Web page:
Review: A Star Is Born (2018)

A Star Is Born (2018)

Directed by: Bradley Cooper | 136 minutes | drama, music | Actors: Lady Gaga, Bradley Cooper, Sam Elliott, Andrew Dice Clay, Rafi Gavron, Anthony Ramos, Dave Chappelle, Alec Baldwin, Marlon Williams, Brandi Carlile, Ron Rifkin, Barry Shabaka Henley, Michael D. Roberts, Michael Harney, Rebecca Field , Derek Kevin Jones, Willam Bell, Dennis Ton, Johs Wells, Greg Grunberg

When four versions of the same story are filmed in less than a century, you can speak of a healthy obsession. Because just think about it: ‘A Star is Born’, about a waitress who grows into a world star, but where her once famous partner slips further and further, was previously filmed in 1937, 1954 and 1976.

More than forty years later, actor Bradley Cooper thought it was time for a fourth version, in which Lady Gaga follows in the footsteps of Barbara Streisand and Judy Garland. Cooper took quite a risk by choosing a story for his directorial debut that had already been told in so many variations, but it succeeds brilliantly: the fourth version of ‘A Star is Born’ is successful in almost every way.

Oh boy, can he sing. During the opening minutes of ‘A Star is Born’ you wonder whether it is actually Bradley Cooper that we see (and above all: hear!) at work here. A resounding introduction to his character, the (still) popular artist Jack. But behind the scenes, a different picture quickly emerges: Jack turns out to be drinking and sniffing his way through life next to the stage, tired by the eternal pressure of being an artist. Until he sees the young Ally (Gaga) perform in a remote transvestite bar. Ally spends her days mostly as a waitress, using the bar to showcase some of her musical ambitions.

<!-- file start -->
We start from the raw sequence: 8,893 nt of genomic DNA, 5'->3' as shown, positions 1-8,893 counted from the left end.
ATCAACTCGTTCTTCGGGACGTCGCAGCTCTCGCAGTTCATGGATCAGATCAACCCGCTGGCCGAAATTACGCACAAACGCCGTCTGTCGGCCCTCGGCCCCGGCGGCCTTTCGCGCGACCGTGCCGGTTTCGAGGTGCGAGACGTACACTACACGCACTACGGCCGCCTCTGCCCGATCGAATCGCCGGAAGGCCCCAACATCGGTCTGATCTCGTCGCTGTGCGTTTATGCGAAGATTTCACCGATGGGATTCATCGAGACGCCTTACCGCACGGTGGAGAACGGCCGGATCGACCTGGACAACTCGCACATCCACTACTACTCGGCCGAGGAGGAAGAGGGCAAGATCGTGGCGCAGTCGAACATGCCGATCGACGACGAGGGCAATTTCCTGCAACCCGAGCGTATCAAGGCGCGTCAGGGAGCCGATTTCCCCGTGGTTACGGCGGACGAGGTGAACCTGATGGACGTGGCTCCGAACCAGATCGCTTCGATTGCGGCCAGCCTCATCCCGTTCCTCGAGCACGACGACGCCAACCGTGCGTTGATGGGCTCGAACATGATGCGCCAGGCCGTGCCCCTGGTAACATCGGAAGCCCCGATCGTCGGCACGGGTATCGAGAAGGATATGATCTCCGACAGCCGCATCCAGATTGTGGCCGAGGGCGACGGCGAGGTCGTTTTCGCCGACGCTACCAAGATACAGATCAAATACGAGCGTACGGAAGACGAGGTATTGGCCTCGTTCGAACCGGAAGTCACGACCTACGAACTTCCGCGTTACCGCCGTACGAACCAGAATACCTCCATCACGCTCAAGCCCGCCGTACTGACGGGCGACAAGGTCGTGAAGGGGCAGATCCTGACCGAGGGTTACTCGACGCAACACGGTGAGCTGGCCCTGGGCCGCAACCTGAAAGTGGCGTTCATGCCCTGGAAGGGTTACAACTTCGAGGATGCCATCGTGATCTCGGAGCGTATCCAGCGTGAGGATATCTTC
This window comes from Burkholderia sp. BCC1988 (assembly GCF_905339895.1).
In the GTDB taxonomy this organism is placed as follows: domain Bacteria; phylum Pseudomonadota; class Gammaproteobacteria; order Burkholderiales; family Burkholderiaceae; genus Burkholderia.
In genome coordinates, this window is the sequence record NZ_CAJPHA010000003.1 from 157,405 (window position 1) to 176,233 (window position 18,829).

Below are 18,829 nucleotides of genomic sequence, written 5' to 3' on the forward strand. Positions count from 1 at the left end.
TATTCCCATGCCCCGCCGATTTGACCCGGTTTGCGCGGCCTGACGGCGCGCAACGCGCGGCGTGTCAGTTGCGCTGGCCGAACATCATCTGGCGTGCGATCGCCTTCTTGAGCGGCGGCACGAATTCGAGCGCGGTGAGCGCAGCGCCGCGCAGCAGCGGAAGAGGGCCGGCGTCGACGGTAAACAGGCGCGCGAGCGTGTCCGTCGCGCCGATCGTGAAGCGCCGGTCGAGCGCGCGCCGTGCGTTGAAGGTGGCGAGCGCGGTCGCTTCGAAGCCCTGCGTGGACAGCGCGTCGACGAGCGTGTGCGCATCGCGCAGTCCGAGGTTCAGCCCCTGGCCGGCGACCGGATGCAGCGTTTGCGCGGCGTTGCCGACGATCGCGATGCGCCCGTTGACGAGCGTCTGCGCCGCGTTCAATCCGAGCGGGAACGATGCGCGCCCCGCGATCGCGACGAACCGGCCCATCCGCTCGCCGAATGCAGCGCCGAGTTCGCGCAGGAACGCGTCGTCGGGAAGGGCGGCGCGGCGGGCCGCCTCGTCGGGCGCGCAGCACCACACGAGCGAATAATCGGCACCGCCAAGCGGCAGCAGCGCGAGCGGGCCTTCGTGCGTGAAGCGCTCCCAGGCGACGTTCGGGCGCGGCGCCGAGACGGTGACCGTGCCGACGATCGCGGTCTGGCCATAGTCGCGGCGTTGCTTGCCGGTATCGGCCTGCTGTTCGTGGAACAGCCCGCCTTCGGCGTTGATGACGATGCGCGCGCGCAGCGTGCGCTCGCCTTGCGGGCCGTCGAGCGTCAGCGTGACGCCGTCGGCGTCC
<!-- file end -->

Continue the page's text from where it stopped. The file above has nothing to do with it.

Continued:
Jack immediately recognizes her talent and gives her the chance to sing with him at a big concert, obviously resulting in her big break. Meanwhile, the two secretly fall in love. But where her star is rising at lightning speed, his is whirling down like a leaf in the wind: Jack suffers from hearing problems and loses himself more and more in drink and drugs. In other words: encouraging rise and tragic fall in perfect harmony. Gaga (rightly) receives a lot of praise for her first major film role, but it is mainly Cooper who steals the show (in front and behind the scenes). Where Gaga’s Ally mainly follows the beaten track (the ordinary girl who grows into a world star), it is especially Cooper’s Jack who sticks: the destructive and at the same time melancholic of his character makes ‘A Star is Born’ just that little bit more than just another remake . The fact that the film is also Cooper’s directorial debut deserves nothing but praise: nowhere do you notice that a debutant is at the controls, and it makes curious about a possible sequel to Cooper’s directing career.

However, the acting of Lady Gaga should certainly not be underestimated. Although all the surprise about Gaga’s acting talent may be a bit lazy (Gaga already received a lot of praise and a Golden Globe in 2016 for her role in the television series ‘American Horror Story’), she does leave a crushing impression. Gaga is of course a pure-bred artist, and that comes in very handy for this role. Gaga makes Ally a completely believable character, both as an excellent singer who is swallowed by commercial monsters in the music world, and in her never-ending love for Jack.

Of course ‘A Star is Born’ sometimes gets a bit too sentimental (after all it remains an ultimate Hollywood story) and the story is sometimes a bit too coincidental, but it should certainly not spoil the fun. Partly due to the great soundtrack, ‘A Star is Born’ (despite the playing time that is just a bit too long) feels constantly swirling and moving.

The fact that the film is already a firm favorite for several Oscar nominations is not only due to Hollywood’s love for the story of ‘A Star is Born’; the film stands alone as a modern version of a classic. Don’t see yourself falling for the melancholy but oh so nice pitfall that ‘A Star is Born’ still remains more than eighty years after the first version.

Comments are closed.